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Northwestern Ontario iron-ore mine developer revives Bending Lake project

Ambershaw Metallics proposes open pit, pellet mill as project enters environmental approvals process

A once-dormant iron deposit in northwestern Ontario appears to be on the development track with new owners that want to build an open-pit mine and a pellet plant to feed the steel industry.

Ambershaw Metallics filed documents with the Canadian Environmental Assessment Agency (CEAA) in mid-July to start the public commenting period on its mine project, 48 kilometres southeast of the community of Ignace. 

It’s the first step to determine if a federal environmental assessment process is necessary. The deadline to receive written comments was set for Aug.4.

If all goes well on the regulatory and permitting front, the company hopes to begin site clearing during the winter of 2021-2022 with production starting in late 2024 or early 2025.

Ambershaw is sitting on a 335-million-ton reserve of iron ore on a 165-square-kilometre property on the west end of Bending Lake. It’s enough to sustain an operation for 30 to 40 years, producing an average of 23,000 tons of ore per day.

In its project description filed with the agency, Ambershaw proposes an open pit 3.2 kilometres in length, a kilometre in width, with a depth of 300 metres. Since the ore body runs under the lake, a bay would have to be drained and dammed up to accommodate the pit.

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Toronto-based Ambershaw is a subsidiary of Legacy Hill Resources, a privately-owned firm with a London, UK office. Legacy bill themselves as global turnaround artists, skilled at reviving assets that were either poorly operated or were financially run into the ground. 

They picked up the Bending Lake property in a receivership sale in 2016. Once owned by the Bending Lake Iron Group of Thunder Bay, which delineated the deposit, the area has been known to host a magnetite iron deposit for many years.

Ambershaw chairman Saradhi Rajan said in a July 23 news release that their CEAA filing was a “critical step” in the project’s development.

“We also look forward to building on the relationships that we’ve established over the past several years to develop a collaborative vision for the future of the project.”

Ambershaw is looking to obtain an advanced exploration permit from the province in order to drill and blast a 100,000-ton bulk sample for processing. Preparing that submission has taken longer than expected but it will be filed later this year.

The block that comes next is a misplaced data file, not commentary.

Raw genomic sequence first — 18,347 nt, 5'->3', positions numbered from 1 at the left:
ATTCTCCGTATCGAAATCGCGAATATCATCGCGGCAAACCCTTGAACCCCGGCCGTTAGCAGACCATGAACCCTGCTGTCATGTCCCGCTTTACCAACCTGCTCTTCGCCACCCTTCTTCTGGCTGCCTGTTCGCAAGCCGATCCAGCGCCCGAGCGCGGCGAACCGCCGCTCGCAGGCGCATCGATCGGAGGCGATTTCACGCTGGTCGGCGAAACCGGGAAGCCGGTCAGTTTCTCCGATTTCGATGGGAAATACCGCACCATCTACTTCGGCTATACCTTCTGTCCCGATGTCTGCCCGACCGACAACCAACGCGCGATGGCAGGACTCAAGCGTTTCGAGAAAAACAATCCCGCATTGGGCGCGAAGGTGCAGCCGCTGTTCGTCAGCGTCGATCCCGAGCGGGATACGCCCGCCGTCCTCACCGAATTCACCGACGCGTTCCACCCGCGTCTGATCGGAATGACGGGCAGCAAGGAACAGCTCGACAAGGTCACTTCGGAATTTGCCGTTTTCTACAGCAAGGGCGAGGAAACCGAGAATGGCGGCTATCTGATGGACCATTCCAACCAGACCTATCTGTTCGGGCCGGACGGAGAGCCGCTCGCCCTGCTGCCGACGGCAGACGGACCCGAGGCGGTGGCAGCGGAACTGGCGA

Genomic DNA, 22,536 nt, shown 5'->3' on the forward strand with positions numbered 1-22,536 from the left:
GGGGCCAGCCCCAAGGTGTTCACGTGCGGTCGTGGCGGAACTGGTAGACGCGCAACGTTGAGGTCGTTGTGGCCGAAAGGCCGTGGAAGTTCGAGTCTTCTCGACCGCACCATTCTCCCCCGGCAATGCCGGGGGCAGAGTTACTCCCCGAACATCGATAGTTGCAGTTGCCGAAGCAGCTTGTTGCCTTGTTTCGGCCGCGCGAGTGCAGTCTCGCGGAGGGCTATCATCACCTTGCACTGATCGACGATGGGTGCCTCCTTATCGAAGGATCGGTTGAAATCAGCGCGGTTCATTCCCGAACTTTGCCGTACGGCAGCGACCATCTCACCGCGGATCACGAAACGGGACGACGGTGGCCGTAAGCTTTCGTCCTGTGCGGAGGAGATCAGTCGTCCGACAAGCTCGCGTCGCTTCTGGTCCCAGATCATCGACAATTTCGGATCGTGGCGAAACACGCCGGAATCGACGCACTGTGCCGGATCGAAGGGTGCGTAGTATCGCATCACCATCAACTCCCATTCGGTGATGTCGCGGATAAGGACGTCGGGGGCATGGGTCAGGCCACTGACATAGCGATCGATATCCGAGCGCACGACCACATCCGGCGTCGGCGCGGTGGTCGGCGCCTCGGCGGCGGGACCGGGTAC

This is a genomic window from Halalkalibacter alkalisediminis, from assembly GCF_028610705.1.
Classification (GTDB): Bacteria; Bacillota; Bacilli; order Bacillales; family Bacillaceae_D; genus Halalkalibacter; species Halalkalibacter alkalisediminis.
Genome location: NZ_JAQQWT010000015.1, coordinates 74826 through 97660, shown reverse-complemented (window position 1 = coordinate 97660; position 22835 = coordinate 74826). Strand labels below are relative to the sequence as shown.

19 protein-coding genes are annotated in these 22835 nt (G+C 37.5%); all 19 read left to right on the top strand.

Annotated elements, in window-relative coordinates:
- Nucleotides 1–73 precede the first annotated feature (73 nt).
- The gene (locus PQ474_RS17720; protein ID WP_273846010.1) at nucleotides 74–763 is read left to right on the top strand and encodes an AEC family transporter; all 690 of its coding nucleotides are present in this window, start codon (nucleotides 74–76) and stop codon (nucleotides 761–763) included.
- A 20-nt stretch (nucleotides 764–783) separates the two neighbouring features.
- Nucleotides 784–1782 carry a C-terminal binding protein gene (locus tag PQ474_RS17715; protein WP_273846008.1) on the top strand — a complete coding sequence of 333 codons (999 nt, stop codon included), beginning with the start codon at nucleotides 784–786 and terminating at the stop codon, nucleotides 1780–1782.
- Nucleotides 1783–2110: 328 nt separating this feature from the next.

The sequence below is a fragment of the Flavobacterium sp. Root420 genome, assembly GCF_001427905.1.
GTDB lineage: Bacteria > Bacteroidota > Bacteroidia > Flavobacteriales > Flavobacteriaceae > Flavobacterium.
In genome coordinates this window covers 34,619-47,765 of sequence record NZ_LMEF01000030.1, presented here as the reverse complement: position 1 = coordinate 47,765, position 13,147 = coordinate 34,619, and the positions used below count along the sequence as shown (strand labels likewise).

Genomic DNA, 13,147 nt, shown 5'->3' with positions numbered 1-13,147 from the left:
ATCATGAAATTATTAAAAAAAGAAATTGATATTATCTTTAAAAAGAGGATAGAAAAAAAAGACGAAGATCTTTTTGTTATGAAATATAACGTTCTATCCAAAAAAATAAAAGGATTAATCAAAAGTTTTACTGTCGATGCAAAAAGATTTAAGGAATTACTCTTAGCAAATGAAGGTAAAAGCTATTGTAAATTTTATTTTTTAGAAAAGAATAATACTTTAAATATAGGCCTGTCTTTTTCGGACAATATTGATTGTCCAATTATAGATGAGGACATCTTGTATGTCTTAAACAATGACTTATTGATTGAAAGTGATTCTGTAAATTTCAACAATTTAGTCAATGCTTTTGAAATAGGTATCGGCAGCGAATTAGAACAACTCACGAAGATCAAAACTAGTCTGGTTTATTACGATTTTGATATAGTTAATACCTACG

They’re also working on a budget that includes a drill program, and updates to a feasibility study and their resource calculation. 

Their proposed operation, located just east of Highway 622, would include a waste rock and tailings area, and a 450,000-square-metre plant complex containing a conveyor belt system, and several buildings for ore crushing, administration, maintenance, warehousing, and to store explosives.

The property would also contain a processing mill where Ambershaw wants to produce a direct-reduced iron pellet, used primarily in electric arc furnaces by the North American steel industry. 

The company has a technology that involves a “cold bonding” pelletizing process that uses less heat and reduces energy costs than the standard industry processes.  The pellet plant would produce 5,600 tons a day.

Finished product would be moved, either by conveyor or railway spur line, up a 25-kilometre long corridor, carved out of the bush, running northeast toward Highway 17 and a transfer facility on the CP Rail main line, near Ignace, for transport to customers.

The company made no mention of any pending off-take agreements with steel producers.

Ambershaw began environmental baseline field work in 2017– surveying the area’s vegetation, wildlife and hydrology – and expect to continue that into 2020 to provide government regulators with three years-worth of data toward ultimately obtaining a mining permit.

It’s expected that the mine will generate a half-billion tons of waste rock over its operating life. The mining ratio is roughly one ton of waste rock for every ton of iron ore produced. 

Some of the waste rock will used for the dams while the rest will be hauled to a disposal site on the property. The company said preliminary tests indicate much of the waste rock is non-acid generating. Any rock found to be acidic will be stored separately in a contained area. 

On the labour front, a construction camp would be set up to accommodate 450 contractors, but once commercial production begins a smaller number of mine workers will live in Ignace, a short drive away. The company anticipates most of the workforce can be sourced locally and from First Nation communities.